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Marine pests prompts hull cleaning rule rethink

Wednesday 20 March 2019

The Bay of Plenty public are being asked for their views on whether a single set of vessel hull cleaning rules should be developed to help stop the spread of marine pests across New Zealand’s four busiest boating regions.

For several years, the Bay of Plenty, Northland, Auckland, and Waikato regions – alongside the Ministry for Primary Industries and boaties from all over – have been working together to stop the spread of unwanted marine pests like Mediterranean fan worm hitchhiking on vessel hulls.

Greg Corbett, Bay of Plenty Regional Council Biosecurity Manager says while Biosecurity New Zealand manages national rules to minimise the risk of new pest species arriving on vessels from overseas, the regulations for (mainly Kiwi-based) vessels moving around within coastal waters vary from region to region.

“Given our four northern-most regional councils (Northland, Auckland, Waikato and Bay of Plenty Toi Moana) are also collectively home to the country’s biggest boating populations, we think creating better, consistent rules across them is a crucial part of how we respond to the growing threat of marine pests,” he says.

Corbett says New Zealand’s coastline and rich, diverse marine life has long been at the heart of our shared national identity, but as the population – and an associated increase in boat movements – grew, so too did the risks of marine pest spread.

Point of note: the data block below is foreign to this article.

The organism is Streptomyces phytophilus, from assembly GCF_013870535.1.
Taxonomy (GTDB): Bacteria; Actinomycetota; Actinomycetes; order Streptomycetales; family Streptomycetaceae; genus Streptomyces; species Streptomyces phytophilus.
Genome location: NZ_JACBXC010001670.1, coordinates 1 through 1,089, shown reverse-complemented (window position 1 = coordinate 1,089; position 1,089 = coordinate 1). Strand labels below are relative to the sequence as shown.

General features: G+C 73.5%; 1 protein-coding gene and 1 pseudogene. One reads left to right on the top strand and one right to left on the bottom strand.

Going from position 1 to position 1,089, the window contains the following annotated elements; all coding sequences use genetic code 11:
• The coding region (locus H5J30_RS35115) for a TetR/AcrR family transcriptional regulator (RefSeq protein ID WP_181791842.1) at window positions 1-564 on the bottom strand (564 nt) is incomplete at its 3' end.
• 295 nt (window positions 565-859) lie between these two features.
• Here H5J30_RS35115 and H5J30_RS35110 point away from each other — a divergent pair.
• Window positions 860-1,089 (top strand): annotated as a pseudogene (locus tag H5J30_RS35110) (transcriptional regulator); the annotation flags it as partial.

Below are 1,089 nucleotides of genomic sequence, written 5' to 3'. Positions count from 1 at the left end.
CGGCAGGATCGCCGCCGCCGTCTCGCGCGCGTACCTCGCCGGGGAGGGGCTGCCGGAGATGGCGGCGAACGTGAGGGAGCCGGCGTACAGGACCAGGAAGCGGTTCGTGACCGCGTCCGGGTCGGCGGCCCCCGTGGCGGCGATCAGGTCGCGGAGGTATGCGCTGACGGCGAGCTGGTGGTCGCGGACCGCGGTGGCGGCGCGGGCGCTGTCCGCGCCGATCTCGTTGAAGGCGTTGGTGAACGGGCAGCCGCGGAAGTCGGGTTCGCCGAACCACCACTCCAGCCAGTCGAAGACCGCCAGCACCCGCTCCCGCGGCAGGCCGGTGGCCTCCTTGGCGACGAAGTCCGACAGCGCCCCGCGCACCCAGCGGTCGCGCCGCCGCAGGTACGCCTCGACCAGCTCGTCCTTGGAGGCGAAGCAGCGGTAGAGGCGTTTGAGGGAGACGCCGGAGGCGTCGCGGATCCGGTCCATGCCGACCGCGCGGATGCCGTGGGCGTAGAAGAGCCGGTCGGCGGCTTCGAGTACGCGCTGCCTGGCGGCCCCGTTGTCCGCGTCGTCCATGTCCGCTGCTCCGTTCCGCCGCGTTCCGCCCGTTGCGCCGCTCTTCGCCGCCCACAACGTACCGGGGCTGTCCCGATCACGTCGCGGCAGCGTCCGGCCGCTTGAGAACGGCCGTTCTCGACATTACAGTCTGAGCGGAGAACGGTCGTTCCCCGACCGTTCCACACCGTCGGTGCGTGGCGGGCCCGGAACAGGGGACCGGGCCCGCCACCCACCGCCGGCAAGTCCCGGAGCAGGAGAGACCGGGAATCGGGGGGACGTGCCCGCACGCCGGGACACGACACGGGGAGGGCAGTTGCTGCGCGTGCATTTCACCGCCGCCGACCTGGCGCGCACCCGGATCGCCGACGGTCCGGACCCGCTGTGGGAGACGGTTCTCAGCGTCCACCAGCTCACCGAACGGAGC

“These pests threaten our incredible coastal playground and its underwater life, including kaimoana. They also pose considerable risks to our tourism and aquaculture industries.”



Corbett said there are a number of potential options ranging from a requirement for a clean hull at all times, only when moving or only when moving to specially identified places, and each option has its pros and cons.

The four northern councils believe there are good reasons for shared local rules governing vessel movements and pests and it’s important they hear what their respective local communities think before advancing the initiative further.

“We’d like to encourage as many people as possible to take this unusual opportunity to have a say on a local authority issue that traverses several different regional boundaries,” says Corbett.

A discussion document outlining the different options, including their pros and cons, can be found on the Bionet website, along with the opportunity to give feedback online: www.bionet.nz

The two-month feedback period runs from Monday 18 March until Friday 24 May 2019.

Corbett says all the feedback will be reported back to each of the four councils around the middle of 2019 and guide future decisions on whether a single set of vessel hull cleaning rules should be developed.

“Before going down that road, any such proposal for new rules would need to be agreed to by each council, and would follow a formal public process to provide an opportunity for public input.”

Background information about a variety of marine – and other pests – is available online via www.nrc.govt.nz/pestcontrolhub or boprc.govt.nz


ends

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